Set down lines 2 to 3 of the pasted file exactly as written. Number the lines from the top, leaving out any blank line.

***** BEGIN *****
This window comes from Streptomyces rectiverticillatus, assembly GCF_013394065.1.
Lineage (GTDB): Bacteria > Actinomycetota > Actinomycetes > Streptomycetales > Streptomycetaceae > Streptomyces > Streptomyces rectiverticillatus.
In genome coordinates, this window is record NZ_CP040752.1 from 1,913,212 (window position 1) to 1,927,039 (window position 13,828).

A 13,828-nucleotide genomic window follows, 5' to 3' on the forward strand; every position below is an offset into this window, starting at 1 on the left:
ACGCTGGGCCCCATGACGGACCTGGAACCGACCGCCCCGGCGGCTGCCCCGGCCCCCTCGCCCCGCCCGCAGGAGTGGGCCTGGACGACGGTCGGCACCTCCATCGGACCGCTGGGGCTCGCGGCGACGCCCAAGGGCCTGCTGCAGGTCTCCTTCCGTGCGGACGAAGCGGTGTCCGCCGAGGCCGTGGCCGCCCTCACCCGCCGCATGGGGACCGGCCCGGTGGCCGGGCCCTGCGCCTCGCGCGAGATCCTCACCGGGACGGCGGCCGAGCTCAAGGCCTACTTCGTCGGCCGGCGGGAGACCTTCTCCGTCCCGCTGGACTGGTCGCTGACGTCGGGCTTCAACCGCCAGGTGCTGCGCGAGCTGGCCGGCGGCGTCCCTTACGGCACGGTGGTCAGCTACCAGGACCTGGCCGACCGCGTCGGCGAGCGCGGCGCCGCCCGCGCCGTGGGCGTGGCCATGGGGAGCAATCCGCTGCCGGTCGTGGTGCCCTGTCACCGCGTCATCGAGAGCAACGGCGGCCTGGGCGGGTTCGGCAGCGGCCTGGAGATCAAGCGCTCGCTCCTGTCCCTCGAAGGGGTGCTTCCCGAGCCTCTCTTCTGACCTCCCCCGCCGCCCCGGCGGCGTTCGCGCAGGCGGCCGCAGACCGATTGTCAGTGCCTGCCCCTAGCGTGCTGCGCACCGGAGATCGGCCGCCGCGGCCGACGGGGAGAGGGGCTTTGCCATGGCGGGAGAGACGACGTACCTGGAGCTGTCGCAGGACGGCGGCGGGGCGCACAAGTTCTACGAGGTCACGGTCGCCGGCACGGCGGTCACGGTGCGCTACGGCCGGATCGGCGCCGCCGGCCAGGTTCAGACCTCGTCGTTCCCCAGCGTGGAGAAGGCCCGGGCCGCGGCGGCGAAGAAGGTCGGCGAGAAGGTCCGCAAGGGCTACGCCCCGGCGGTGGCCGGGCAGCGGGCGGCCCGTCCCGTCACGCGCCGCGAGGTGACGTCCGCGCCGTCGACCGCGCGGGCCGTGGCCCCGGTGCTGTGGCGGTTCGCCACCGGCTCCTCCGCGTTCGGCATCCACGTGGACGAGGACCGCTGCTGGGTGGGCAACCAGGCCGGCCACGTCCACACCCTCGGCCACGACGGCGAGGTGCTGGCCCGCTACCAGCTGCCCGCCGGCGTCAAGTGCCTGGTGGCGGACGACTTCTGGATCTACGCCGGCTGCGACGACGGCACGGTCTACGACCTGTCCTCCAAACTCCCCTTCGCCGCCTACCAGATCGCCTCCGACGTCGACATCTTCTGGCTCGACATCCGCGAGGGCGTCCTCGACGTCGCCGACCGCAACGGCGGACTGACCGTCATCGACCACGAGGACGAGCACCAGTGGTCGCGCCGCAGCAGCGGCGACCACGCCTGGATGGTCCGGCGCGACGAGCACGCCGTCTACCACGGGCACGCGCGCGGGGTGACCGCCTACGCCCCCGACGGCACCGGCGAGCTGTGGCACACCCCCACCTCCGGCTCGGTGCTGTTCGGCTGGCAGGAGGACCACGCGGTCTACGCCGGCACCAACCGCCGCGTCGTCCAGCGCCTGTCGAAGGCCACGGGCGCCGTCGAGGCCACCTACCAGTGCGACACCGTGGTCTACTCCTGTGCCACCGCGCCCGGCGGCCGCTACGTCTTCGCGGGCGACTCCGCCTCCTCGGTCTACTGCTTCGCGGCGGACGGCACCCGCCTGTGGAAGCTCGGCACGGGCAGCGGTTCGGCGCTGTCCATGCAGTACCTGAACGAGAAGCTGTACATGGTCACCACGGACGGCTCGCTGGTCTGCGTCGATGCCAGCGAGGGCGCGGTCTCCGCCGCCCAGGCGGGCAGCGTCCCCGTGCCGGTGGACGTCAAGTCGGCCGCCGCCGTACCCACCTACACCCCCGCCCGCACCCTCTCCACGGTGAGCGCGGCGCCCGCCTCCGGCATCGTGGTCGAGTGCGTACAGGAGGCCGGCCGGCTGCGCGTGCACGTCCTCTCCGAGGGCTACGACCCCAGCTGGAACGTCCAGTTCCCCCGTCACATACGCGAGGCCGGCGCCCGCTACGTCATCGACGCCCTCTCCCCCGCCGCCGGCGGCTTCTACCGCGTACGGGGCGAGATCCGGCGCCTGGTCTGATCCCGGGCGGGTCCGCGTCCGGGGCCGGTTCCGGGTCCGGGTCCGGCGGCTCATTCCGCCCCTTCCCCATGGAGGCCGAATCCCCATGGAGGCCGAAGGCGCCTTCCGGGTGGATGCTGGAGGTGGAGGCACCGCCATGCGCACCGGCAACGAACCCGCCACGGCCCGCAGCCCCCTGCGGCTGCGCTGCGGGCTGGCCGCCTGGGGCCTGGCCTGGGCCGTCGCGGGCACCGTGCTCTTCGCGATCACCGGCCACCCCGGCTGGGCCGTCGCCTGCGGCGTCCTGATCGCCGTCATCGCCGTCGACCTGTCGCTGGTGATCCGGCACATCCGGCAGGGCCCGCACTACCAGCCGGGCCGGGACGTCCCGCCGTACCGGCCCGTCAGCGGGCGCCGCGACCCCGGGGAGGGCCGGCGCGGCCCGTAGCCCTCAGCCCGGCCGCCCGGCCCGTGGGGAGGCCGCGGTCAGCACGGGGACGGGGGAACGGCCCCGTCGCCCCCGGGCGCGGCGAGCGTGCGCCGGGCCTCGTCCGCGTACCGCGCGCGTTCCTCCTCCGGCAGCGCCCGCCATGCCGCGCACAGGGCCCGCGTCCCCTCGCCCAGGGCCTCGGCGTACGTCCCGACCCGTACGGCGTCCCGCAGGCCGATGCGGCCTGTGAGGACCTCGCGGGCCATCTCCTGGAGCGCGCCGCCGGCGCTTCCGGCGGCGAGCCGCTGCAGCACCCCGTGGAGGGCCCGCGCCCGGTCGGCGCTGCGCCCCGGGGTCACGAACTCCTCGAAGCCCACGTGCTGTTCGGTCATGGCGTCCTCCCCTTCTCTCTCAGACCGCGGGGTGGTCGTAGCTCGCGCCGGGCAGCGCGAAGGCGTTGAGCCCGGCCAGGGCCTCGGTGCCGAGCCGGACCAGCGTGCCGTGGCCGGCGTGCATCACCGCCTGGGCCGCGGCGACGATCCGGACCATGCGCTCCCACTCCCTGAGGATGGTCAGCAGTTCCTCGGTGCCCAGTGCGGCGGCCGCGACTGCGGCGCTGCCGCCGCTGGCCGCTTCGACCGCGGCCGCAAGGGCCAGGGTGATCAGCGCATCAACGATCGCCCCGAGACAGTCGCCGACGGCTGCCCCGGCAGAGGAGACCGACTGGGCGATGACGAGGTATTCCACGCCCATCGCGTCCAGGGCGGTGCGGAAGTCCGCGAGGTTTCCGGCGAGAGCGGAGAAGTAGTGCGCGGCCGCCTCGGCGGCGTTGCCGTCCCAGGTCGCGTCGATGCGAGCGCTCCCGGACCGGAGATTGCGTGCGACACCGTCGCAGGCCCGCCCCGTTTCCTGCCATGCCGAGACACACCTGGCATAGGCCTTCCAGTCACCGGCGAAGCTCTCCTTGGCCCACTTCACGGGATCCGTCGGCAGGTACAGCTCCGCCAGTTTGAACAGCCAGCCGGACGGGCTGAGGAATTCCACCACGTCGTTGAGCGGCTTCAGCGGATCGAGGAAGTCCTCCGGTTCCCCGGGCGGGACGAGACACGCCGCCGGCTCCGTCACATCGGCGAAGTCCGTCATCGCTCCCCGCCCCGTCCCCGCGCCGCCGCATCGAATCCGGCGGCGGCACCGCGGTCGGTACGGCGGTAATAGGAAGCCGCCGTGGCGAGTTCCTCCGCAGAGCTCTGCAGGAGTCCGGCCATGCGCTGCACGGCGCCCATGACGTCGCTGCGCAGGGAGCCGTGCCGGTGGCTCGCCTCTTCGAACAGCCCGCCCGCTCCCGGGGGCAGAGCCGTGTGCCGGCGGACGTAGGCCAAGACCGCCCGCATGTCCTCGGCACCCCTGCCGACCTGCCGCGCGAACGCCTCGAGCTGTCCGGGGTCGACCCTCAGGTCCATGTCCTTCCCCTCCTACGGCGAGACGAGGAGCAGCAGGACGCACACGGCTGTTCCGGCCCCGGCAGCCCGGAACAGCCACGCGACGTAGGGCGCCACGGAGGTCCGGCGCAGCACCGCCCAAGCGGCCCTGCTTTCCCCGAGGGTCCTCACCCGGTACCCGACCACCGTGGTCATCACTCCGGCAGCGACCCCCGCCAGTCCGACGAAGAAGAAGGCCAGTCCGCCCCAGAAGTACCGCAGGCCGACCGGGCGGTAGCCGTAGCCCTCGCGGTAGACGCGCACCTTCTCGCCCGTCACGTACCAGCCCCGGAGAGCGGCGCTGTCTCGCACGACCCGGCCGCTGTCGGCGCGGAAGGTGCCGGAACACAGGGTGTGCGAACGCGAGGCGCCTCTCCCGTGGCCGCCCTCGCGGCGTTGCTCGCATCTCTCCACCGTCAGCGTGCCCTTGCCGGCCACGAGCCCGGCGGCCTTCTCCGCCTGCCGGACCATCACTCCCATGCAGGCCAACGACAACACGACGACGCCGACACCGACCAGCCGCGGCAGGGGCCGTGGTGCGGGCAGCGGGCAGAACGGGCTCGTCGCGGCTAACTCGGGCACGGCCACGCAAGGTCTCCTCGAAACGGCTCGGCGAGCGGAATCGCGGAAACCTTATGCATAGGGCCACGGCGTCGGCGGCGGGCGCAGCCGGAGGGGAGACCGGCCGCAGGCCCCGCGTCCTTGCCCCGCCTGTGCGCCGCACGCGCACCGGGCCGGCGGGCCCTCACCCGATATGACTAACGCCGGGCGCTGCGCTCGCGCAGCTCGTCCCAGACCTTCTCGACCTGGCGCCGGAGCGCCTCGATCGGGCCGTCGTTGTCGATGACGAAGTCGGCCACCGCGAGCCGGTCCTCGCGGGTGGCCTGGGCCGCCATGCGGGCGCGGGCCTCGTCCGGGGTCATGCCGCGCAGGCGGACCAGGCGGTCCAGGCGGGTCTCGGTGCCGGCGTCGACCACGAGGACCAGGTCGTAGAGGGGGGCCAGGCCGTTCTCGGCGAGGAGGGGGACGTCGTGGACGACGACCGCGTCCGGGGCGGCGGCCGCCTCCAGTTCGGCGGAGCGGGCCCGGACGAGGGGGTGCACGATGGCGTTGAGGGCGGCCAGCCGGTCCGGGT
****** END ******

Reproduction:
Lineage (GTDB): Bacteria > Actinomycetota > Actinomycetes > Streptomycetales > Streptomycetaceae > Streptomyces > Streptomyces rectiverticillatus.
In genome coordinates, this window is record NZ_CP040752.1 from 1,913,212 (window position 1) to 1,927,039 (window position 13,828).